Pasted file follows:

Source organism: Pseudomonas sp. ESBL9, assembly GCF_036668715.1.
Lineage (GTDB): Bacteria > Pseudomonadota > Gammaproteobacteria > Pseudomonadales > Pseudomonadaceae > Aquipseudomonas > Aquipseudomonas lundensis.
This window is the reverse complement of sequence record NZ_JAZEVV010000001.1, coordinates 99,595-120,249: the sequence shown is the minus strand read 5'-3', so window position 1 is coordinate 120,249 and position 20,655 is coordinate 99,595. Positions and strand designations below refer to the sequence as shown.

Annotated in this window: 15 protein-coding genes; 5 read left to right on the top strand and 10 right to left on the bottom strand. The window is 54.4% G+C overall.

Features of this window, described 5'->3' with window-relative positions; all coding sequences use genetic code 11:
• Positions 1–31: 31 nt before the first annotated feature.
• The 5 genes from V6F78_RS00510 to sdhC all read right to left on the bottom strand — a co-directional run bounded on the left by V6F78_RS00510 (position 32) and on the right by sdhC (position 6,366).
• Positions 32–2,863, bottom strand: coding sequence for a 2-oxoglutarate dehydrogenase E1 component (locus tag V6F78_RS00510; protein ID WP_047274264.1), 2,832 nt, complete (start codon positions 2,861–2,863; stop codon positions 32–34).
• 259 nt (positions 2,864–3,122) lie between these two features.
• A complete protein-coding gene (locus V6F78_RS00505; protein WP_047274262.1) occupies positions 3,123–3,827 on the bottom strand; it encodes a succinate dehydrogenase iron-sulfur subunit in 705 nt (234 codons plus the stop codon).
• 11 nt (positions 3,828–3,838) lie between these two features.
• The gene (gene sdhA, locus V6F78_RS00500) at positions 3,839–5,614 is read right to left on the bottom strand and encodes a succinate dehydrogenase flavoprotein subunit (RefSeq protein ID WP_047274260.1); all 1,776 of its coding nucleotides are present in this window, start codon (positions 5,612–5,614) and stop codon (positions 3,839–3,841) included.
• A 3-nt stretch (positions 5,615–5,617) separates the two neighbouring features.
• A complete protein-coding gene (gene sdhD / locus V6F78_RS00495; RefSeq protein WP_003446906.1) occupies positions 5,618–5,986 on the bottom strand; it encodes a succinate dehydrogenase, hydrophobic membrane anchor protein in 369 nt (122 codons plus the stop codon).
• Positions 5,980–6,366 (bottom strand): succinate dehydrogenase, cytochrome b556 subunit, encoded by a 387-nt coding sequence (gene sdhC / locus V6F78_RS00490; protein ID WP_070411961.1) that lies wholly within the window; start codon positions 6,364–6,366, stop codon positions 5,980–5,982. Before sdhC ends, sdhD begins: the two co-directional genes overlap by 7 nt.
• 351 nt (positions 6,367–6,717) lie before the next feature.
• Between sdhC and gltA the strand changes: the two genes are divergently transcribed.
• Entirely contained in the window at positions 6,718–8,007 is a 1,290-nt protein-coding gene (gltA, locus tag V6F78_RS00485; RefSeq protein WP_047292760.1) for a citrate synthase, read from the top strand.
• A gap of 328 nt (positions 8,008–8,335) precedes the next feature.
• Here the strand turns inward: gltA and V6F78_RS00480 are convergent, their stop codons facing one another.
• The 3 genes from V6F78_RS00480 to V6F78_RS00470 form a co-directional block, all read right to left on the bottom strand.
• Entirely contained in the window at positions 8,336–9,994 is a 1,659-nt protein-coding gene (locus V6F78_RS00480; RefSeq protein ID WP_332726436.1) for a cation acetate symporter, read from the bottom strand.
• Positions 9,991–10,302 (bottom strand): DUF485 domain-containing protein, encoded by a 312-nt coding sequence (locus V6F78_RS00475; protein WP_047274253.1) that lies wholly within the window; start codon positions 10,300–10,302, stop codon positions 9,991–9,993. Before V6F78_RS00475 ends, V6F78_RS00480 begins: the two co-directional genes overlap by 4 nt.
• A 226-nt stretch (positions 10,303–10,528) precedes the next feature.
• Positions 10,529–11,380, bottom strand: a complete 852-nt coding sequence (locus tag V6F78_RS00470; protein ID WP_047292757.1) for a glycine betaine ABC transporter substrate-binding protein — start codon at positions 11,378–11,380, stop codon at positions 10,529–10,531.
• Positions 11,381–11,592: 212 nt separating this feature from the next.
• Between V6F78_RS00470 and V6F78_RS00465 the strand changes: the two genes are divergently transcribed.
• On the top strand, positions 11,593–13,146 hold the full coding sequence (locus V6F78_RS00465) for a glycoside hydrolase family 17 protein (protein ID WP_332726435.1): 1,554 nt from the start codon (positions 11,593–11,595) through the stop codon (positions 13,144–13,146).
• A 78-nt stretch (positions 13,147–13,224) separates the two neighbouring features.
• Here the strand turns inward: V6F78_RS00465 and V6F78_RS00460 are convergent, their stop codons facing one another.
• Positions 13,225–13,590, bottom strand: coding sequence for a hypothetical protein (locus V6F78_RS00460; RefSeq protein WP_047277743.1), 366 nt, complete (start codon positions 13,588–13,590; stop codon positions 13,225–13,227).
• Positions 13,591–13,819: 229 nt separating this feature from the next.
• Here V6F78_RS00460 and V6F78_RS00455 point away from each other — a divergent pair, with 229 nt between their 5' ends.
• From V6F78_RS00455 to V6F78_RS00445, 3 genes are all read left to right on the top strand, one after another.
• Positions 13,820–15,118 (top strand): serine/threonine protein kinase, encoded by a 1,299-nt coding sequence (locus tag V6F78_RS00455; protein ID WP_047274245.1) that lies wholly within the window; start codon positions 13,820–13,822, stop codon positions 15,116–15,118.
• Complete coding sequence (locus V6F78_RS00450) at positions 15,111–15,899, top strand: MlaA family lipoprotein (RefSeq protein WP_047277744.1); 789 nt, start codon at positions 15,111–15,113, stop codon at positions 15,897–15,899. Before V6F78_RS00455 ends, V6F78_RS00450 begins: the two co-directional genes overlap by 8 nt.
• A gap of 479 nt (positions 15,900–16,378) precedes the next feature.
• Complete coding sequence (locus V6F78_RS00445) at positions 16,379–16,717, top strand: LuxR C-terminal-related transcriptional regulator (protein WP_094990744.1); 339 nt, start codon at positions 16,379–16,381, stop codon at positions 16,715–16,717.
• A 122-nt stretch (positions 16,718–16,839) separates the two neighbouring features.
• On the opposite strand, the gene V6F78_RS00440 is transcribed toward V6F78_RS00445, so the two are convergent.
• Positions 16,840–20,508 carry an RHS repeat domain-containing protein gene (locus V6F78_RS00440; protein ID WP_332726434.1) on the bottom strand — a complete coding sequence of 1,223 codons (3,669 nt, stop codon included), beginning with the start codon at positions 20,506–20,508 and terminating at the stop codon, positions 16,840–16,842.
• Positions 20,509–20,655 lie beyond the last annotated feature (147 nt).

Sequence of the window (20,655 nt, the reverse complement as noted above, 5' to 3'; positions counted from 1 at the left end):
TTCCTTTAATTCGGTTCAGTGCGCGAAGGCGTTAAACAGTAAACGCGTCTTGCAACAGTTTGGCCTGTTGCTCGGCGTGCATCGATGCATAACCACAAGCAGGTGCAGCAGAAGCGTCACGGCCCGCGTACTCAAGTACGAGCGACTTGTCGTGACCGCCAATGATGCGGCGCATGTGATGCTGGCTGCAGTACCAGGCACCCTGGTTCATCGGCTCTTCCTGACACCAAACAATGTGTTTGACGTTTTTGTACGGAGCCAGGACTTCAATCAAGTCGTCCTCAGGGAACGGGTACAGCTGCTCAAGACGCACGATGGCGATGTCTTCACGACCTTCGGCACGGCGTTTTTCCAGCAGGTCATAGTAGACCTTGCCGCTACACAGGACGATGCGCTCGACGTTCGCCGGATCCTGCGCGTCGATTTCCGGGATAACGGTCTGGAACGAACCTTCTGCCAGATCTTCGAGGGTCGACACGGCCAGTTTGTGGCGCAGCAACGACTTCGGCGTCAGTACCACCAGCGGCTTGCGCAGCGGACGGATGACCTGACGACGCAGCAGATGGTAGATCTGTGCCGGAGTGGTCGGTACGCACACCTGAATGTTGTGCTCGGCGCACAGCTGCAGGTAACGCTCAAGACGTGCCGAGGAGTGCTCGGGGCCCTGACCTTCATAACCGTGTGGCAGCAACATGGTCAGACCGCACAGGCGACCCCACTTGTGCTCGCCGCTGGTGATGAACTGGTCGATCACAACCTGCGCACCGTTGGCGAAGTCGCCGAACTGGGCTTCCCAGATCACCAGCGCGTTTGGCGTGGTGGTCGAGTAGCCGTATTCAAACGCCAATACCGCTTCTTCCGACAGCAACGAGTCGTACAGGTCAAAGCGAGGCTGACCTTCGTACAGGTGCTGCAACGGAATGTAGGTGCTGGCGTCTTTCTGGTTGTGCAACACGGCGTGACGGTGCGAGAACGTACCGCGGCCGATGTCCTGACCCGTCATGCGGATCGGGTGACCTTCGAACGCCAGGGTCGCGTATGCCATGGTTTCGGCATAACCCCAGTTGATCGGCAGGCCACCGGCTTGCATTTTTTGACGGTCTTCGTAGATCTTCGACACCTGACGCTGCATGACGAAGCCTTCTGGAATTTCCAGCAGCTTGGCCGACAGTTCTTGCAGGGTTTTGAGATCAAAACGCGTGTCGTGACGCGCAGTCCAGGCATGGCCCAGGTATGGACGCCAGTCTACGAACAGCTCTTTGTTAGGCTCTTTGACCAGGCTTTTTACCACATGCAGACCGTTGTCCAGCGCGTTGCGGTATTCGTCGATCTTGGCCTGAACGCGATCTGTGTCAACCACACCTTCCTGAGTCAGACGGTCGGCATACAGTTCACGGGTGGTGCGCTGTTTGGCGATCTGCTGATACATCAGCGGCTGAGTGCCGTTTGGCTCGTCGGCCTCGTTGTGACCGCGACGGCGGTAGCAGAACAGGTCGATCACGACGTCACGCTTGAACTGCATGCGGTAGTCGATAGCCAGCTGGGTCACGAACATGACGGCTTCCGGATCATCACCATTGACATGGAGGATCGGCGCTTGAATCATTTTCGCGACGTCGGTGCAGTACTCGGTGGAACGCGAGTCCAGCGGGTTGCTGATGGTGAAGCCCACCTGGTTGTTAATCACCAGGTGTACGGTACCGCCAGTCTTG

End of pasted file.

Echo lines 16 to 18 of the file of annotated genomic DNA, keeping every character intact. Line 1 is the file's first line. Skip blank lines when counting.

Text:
• 351 nt (positions 6,367–6,717) lie before the next feature.
• Between sdhC and gltA the strand changes: the two genes are divergently transcribed.
• Entirely contained in the window at positions 6,718–8,007 is a 1,290-nt protein-coding gene (gltA, locus tag V6F78_RS00485; RefSeq protein WP_047292760.1) for a citrate synthase, read from the top strand.